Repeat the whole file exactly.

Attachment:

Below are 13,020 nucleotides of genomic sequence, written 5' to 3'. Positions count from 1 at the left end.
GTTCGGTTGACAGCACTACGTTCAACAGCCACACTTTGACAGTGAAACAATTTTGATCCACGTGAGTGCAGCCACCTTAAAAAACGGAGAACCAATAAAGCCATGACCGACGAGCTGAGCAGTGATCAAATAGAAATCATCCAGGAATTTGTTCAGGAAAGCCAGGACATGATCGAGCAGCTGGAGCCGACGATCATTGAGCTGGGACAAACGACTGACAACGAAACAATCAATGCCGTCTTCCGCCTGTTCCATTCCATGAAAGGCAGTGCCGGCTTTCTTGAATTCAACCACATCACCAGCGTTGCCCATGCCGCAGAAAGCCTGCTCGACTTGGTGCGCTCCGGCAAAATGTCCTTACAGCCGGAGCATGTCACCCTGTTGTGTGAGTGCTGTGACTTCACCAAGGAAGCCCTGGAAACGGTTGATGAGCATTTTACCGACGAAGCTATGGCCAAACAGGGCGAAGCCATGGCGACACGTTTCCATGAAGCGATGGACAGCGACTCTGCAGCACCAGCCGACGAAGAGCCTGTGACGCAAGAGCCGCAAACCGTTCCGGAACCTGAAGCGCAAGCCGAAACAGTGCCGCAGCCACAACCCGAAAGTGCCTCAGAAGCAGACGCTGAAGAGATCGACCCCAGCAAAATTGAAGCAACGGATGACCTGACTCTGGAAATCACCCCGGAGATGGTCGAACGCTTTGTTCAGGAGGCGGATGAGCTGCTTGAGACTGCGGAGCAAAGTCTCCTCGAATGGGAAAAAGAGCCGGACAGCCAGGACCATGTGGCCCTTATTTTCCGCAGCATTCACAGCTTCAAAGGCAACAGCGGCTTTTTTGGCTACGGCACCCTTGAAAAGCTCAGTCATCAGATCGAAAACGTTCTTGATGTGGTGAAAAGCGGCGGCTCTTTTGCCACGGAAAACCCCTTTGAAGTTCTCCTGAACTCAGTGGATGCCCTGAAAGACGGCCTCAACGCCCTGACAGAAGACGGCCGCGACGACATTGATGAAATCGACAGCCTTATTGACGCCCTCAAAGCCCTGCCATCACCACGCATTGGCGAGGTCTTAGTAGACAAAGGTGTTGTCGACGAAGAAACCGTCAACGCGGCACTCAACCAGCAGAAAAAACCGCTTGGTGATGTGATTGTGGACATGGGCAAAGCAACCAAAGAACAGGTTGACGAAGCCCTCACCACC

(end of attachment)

Below are 13,020 nucleotides of genomic sequence, written 5' to 3'. Positions count from 1 at the left end.
GTTCGGTTGACAGCACTACGTTCAACAGCCACACTTTGACAGTGAAACAATTTTGATCCACGTGAGTGCAGCCACCTTAAAAAACGGAGAACCAATAAAGCCATGACCGACGAGCTGAGCAGTGATCAAATAGAAATCATCCAGGAATTTGTTCAGGAAAGCCAGGACATGATCGAGCAGCTGGAGCCGACGATCATTGAGCTGGGACAAACGACTGACAACGAAACAATCAATGCCGTCTTCCGCCTGTTCCATTCCATGAAAGGCAGTGCCGGCTTTCTTGAATTCAACCACATCACCAGCGTTGCCCATGCCGCAGAAAGCCTGCTCGACTTGGTGCGCTCCGGCAAAATGTCCTTACAGCCGGAGCATGTCACCCTGTTGTGTGAGTGCTGTGACTTCACCAAGGAAGCCCTGGAAACGGTTGATGAGCATTTTACCGACGAAGCTATGGCCAAACAGGGCGAAGCCATGGCGACACGTTTCCATGAAGCGATGGACAGCGACTCTGCAGCACCAGCCGACGAAGAGCCTGTGACGCAAGAGCCGCAAACCGTTCCGGAACCTGAAGCGCAAGCCGAAACAGTGCCGCAGCCACAACCCGAAAGTGCCTCAGAAGCAGACGCTGAAGAGATCGACCCCAGCAAAATTGAAGCAACGGATGACCTGACTCTGGAAATCACCCCGGAGATGGTCGAACGCTTTGTTCAGGAGGCGGATGAGCTGCTTGAGACTGCGGAGCAAAGTCTCCTCGAATGGGAAAAAGAGCCGGACAGCCAGGACCATGTGGCCCTTATTTTCCGCAGCATTCACAGCTTCAAAGGCAACAGCGGCTTTTTTGGCTACGGCACCCTTGAAAAGCTCAGTCATCAGATCGAAAACGTTCTTGATGTGGTGAAAAGCGGCGGCTCTTTTGCCACGGAAAACCCCTTTGAAGTTCTCCTGAACTCAGTGGATGCCCTGAAAGACGGCCTCAACGCCCTGACAGAAGACGGCCGCGACGACATTGATGAAATCGACAGCCTTATTGACGCCCTCAAAGCCCTGCCATCACCACGCATTGGCGAGGTCTTAGTAGACAAAGGTGTTGTCGACGAAGAAACCGTCAACGCGGCACTCAACCAGCAGAAAAAACCGCTTGGTGATGTGATTGTGGACATGGGCAAAGCAACCAAAGAACAGGTTGACGAAGCCCTCACCACC